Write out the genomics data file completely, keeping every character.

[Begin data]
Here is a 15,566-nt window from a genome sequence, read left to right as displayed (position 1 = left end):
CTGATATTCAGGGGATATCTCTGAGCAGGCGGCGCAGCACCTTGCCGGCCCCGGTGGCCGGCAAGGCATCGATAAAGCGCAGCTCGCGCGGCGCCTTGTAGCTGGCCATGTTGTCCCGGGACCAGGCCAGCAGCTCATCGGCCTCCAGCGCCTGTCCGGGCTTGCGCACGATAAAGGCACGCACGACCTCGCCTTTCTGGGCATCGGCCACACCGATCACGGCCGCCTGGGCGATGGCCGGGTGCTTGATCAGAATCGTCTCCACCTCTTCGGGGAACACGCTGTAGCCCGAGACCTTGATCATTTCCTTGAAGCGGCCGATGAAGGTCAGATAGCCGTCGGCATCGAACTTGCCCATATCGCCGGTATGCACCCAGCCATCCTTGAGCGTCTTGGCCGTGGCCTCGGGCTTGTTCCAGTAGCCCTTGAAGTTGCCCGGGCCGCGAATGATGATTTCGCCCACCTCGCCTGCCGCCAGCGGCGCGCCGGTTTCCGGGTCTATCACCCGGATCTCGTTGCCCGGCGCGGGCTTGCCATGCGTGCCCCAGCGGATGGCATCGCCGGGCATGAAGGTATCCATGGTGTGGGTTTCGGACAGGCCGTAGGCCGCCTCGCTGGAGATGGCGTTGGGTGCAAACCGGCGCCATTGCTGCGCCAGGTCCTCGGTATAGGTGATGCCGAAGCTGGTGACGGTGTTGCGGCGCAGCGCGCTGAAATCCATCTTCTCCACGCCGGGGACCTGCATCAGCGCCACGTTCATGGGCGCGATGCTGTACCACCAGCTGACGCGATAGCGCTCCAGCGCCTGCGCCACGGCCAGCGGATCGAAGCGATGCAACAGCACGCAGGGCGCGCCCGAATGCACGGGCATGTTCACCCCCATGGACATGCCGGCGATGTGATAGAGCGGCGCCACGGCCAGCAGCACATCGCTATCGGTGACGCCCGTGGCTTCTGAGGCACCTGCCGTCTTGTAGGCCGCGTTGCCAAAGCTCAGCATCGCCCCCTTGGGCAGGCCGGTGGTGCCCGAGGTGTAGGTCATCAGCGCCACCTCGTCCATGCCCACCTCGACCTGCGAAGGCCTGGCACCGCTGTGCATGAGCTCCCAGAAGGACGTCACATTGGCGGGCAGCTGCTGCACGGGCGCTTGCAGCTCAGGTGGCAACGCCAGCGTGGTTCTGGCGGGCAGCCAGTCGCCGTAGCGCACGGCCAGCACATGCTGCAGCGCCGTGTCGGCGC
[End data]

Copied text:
Here is a 15,566-nt window from a genome sequence, read left to right as displayed (position 1 = left end):
CTGATATTCAGGGGATATCTCTGAGCAGGCGGCGCAGCACCTTGCCGGCCCCGGTGGCCGGCAAGGCATCGATAAAGCGCAGCTCGCGCGGCGCCTTGTAGCTGGCCATGTTGTCCCGGGACCAGGCCAGCAGCTCATCGGCCTCCAGCGCCTGTCCGGGCTTGCGCACGATAAAGGCACGCACGACCTCGCCTTTCTGGGCATCGGCCACACCGATCACGGCCGCCTGGGCGATGGCCGGGTGCTTGATCAGAATCGTCTCCACCTCTTCGGGGAACACGCTGTAGCCCGAGACCTTGATCATTTCCTTGAAGCGGCCGATGAAGGTCAGATAGCCGTCGGCATCGAACTTGCCCATATCGCCGGTATGCACCCAGCCATCCTTGAGCGTCTTGGCCGTGGCCTCGGGCTTGTTCCAGTAGCCCTTGAAGTTGCCCGGGCCGCGAATGATGATTTCGCCCACCTCGCCTGCCGCCAGCGGCGCGCCGGTTTCCGGGTCTATCACCCGGATCTCGTTGCCCGGCGCGGGCTTGCCATGCGTGCCCCAGCGGATGGCATCGCCGGGCATGAAGGTATCCATGGTGTGGGTTTCGGACAGGCCGTAGGCCGCCTCGCTGGAGATGGCGTTGGGTGCAAACCGGCGCCATTGCTGCGCCAGGTCCTCGGTATAGGTGATGCCGAAGCTGGTGACGGTGTTGCGGCGCAGCGCGCTGAAATCCATCTTCTCCACGCCGGGGACCTGCATCAGCGCCACGTTCATGGGCGCGATGCTGTACCACCAGCTGACGCGATAGCGCTCCAGCGCCTGCGCCACGGCCAGCGGATCGAAGCGATGCAACAGCACGCAGGGCGCGCCCGAATGCACGGGCATGTTCACCCCCATGGACATGCCGGCGATGTGATAGAGCGGCGCCACGGCCAGCAGCACATCGCTATCGGTGACGCCCGTGGCTTCTGAGGCACCTGCCGTCTTGTAGGCCGCGTTGCCAAAGCTCAGCATCGCCCCCTTGGGCAGGCCGGTGGTGCCCGAGGTGTAGGTCATCAGCGCCACCTCGTCCATGCCCACCTCGACCTGCGAAGGCCTGGCACCGCTGTGCATGAGCTCCCAGAAGGACGTCACATTGGCGGGCAGCTGCTGCACGGGCGCTTGCAGCTCAGGTGGCAACGCCAGCGTGGTTCTGGCGGGCAGCCAGTCGCCGTAGCGCACGGCCAGCACATGCTGCAGCGCCGTGTCGGCGC